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Unformatted text preview: C++ PROGRAMMING Chapter 12 Inheritance What Is Inheritance? Inheritance and Derivation Figure 12.1. The Animal Kingdom The Syntax of Derivation Listing 12.1. Simple inheritance . Private Versus Protected Listing 12.2. Using a derived object . Constructors and Destructors Listing 12.3. Constructors and destructors called . Passing Arguments to Base Constructors Listing 12.4. Overloading constructors in derived classes . Overriding Functions Listing 12.5. Overriding a base class method in a derived class. Overloading Versus Overriding Hiding the Base Class Method Listing 12.6. Hiding methods . Overriding Versus Hiding Calling the Base Method Listing 12.7. Calling base method from overridden method . Virtual Methods Listing 12.8. Using virtual methods . Listing 12.9. Multiple virtual functions called in turn . How Virtual Functions Work Figure 12.2. Figure 12.3. Figure 12.4. You Cant Get There from Here Slicing Listing 12.10. Data slicing when passing by value . Virtual Destructors Virtual Copy Constructors Listing 12.11. Virtual copy constructor . The Cost of Virtual Methods Summary Q&A Quiz , Exercises Chapter 12 Inheritance It is a fundamental aspect of human intelligence to seek out, recognize, and create relationships among concepts. We build hierarchies, matrices, networks, and other interrelationships to explain and understand the ways in which things interact. C++ attempts to capture this in inheritance hierarchies. ToChapter you will learn What inheritance is. How to derive one class from another. What protected access is and how to use it. What virtual functions are. What Is Inheritance? What is a dog? When you look at your pet, what do you see? A biologist sees a network of interacting organs, a physicist sees atoms and forces at work, and a taxonomist sees a representative of the species canine domesticus. It is that last assessment that interests us at the moment. A dog is a kind of canine, a canine is a kind of mammal, and so forth. Taxonomists divide the world of living things into Kingdom, Phylum, Class, Order, Family, Genus, and Species. This hierarchy establishes an is-a relationship. A dog is a kind of canine. We see this relationship everywhere: A Toyota is a kind of car, which is a kind of vehicle. A sundae is a kind of dessert, which is a kind of food. What do we mean when we say something is a kind of something else? We mean that it is a specialization of that thing. That is, a car is a special kind of vehicle. Inheritance and Derivation The concept dog inherits, that is, it automatically gets, all the features of a mammal....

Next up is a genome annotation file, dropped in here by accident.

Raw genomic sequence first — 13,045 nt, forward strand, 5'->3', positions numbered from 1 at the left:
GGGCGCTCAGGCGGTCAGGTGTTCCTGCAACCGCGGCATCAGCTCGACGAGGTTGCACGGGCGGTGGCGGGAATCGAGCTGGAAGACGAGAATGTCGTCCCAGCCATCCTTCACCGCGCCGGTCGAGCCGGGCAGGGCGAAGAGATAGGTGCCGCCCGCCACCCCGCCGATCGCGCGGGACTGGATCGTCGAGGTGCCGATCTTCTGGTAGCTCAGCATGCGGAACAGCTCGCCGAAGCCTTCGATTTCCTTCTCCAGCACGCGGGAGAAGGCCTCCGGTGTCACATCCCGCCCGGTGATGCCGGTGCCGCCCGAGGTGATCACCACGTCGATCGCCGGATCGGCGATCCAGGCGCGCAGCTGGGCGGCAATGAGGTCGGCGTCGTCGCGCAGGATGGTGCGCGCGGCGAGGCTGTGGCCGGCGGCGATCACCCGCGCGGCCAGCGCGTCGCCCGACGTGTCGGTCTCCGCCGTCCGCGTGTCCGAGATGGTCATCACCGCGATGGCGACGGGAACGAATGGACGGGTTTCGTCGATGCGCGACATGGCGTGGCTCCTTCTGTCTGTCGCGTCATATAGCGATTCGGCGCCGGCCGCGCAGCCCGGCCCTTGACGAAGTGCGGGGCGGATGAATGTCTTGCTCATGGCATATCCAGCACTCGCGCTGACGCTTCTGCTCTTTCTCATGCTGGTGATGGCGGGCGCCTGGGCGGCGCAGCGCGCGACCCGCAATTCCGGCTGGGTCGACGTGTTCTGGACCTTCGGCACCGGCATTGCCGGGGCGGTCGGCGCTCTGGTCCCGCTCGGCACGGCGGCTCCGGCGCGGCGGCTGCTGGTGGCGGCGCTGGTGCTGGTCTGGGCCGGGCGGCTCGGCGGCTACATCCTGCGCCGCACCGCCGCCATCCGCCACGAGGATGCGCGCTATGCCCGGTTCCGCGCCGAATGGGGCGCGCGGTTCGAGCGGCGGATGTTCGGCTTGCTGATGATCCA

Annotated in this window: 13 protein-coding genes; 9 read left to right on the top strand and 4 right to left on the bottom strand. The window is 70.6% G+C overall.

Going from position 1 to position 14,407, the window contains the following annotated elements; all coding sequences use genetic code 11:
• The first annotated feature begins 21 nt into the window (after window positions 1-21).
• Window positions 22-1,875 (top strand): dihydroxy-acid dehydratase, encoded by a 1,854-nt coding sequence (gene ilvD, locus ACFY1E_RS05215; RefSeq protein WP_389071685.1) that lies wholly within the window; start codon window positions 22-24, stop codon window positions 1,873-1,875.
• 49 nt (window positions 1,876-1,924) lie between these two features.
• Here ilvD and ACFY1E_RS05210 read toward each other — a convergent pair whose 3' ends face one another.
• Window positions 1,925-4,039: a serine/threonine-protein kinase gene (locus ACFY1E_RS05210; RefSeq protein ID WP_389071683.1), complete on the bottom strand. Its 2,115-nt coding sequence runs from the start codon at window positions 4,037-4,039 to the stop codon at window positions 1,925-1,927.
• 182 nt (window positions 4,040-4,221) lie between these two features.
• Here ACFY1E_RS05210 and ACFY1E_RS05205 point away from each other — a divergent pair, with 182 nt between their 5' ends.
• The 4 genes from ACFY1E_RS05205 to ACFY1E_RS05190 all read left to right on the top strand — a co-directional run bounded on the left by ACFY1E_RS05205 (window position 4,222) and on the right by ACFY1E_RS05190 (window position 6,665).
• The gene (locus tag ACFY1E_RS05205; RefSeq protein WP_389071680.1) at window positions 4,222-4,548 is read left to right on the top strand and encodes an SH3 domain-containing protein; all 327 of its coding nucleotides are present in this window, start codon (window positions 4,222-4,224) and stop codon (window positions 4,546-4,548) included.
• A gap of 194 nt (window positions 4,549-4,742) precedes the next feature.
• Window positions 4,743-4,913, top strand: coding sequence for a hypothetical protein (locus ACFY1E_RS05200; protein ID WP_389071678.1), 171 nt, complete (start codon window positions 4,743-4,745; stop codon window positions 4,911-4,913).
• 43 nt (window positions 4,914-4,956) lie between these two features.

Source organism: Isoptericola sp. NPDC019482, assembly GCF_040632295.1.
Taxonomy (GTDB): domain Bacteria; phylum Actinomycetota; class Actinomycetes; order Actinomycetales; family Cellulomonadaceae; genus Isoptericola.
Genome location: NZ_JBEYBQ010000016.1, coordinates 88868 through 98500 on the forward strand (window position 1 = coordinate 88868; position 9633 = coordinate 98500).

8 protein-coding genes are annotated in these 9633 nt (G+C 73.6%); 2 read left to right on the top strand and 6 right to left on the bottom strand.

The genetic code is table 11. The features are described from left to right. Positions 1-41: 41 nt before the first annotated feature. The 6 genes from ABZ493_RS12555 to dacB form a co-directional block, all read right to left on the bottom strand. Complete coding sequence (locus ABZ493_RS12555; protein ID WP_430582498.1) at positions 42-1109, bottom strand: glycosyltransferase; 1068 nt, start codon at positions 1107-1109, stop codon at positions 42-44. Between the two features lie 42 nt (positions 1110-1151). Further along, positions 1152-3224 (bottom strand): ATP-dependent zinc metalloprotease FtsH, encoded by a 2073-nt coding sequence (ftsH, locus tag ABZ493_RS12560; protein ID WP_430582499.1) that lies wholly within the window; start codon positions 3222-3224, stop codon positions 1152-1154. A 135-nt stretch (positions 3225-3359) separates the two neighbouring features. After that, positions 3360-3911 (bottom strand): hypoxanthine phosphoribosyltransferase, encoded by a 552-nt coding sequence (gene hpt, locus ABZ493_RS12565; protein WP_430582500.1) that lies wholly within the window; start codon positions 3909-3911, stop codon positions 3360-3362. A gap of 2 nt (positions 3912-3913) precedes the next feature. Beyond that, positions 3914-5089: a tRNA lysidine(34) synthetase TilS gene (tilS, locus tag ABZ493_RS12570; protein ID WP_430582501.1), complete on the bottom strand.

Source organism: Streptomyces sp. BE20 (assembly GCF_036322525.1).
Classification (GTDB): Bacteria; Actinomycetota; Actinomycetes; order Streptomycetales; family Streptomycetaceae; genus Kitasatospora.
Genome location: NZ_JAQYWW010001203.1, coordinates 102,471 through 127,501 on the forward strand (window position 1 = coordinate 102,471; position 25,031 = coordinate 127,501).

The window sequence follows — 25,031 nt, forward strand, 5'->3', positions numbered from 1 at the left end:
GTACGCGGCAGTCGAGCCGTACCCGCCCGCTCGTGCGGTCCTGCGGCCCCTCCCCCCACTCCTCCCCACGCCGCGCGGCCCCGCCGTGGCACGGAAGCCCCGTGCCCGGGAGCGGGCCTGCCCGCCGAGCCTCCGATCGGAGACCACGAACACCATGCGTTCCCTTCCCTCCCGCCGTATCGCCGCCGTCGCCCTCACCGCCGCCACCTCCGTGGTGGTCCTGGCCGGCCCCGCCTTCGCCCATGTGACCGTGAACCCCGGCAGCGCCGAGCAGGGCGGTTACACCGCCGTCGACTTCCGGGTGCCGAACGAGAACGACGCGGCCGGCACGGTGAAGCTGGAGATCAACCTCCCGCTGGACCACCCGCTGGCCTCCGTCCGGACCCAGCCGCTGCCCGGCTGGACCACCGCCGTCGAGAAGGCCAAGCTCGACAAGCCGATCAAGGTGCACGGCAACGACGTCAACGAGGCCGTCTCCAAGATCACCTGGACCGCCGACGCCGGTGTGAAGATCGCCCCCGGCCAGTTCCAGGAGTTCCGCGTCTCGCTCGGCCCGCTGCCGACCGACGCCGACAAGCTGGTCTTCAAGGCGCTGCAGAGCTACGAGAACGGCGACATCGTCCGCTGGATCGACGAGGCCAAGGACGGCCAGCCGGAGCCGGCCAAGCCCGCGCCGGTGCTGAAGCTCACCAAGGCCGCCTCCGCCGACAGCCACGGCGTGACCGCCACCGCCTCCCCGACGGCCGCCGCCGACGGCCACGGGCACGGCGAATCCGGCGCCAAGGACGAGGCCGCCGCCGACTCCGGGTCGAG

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- Spring '08